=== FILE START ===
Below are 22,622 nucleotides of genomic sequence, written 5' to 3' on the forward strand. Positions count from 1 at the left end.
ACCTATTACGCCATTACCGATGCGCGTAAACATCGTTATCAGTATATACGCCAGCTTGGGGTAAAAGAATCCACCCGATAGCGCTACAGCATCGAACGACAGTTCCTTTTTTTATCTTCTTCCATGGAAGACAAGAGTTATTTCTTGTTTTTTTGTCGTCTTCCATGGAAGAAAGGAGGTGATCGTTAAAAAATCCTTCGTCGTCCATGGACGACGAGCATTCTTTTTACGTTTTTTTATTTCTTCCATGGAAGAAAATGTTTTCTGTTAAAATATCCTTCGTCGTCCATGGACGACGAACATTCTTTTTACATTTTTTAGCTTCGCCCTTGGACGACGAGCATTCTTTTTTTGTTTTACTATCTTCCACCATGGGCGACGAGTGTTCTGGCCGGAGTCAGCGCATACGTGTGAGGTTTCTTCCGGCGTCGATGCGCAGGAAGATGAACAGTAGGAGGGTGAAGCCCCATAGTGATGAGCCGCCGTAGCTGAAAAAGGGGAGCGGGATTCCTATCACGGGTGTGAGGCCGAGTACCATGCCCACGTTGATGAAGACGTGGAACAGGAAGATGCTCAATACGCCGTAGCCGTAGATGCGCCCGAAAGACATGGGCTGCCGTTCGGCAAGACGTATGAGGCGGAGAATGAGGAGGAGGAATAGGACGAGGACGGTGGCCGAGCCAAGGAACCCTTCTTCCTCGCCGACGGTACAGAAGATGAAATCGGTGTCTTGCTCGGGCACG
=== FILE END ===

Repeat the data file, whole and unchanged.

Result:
Below are 22,622 nucleotides of genomic sequence, written 5' to 3' on the forward strand. Positions count from 1 at the left end.
ACCTATTACGCCATTACCGATGCGCGTAAACATCGTTATCAGTATATACGCCAGCTTGGGGTAAAAGAATCCACCCGATAGCGCTACAGCATCGAACGACAGTTCCTTTTTTTATCTTCTTCCATGGAAGACAAGAGTTATTTCTTGTTTTTTTGTCGTCTTCCATGGAAGAAAGGAGGTGATCGTTAAAAAATCCTTCGTCGTCCATGGACGACGAGCATTCTTTTTACGTTTTTTTATTTCTTCCATGGAAGAAAATGTTTTCTGTTAAAATATCCTTCGTCGTCCATGGACGACGAACATTCTTTTTACATTTTTTAGCTTCGCCCTTGGACGACGAGCATTCTTTTTTTGTTTTACTATCTTCCACCATGGGCGACGAGTGTTCTGGCCGGAGTCAGCGCATACGTGTGAGGTTTCTTCCGGCGTCGATGCGCAGGAAGATGAACAGTAGGAGGGTGAAGCCCCATAGTGATGAGCCGCCGTAGCTGAAAAAGGGGAGCGGGATTCCTATCACGGGTGTGAGGCCGAGTACCATGCCCACGTTGATGAAGACGTGGAACAGGAAGATGCTCAATACGCCGTAGCCGTAGATGCGCCCGAAAGACATGGGCTGCCGTTCGGCAAGACGTATGAGGCGGAGAATGAGGAGGAGGAATAGGACGAGGACGGTGGCCGAGCCAAGGAACCCTTCTTCCTCGCCGACGGTACAGAAGATGAAATCGGTGTCTTGCTCGGGCACG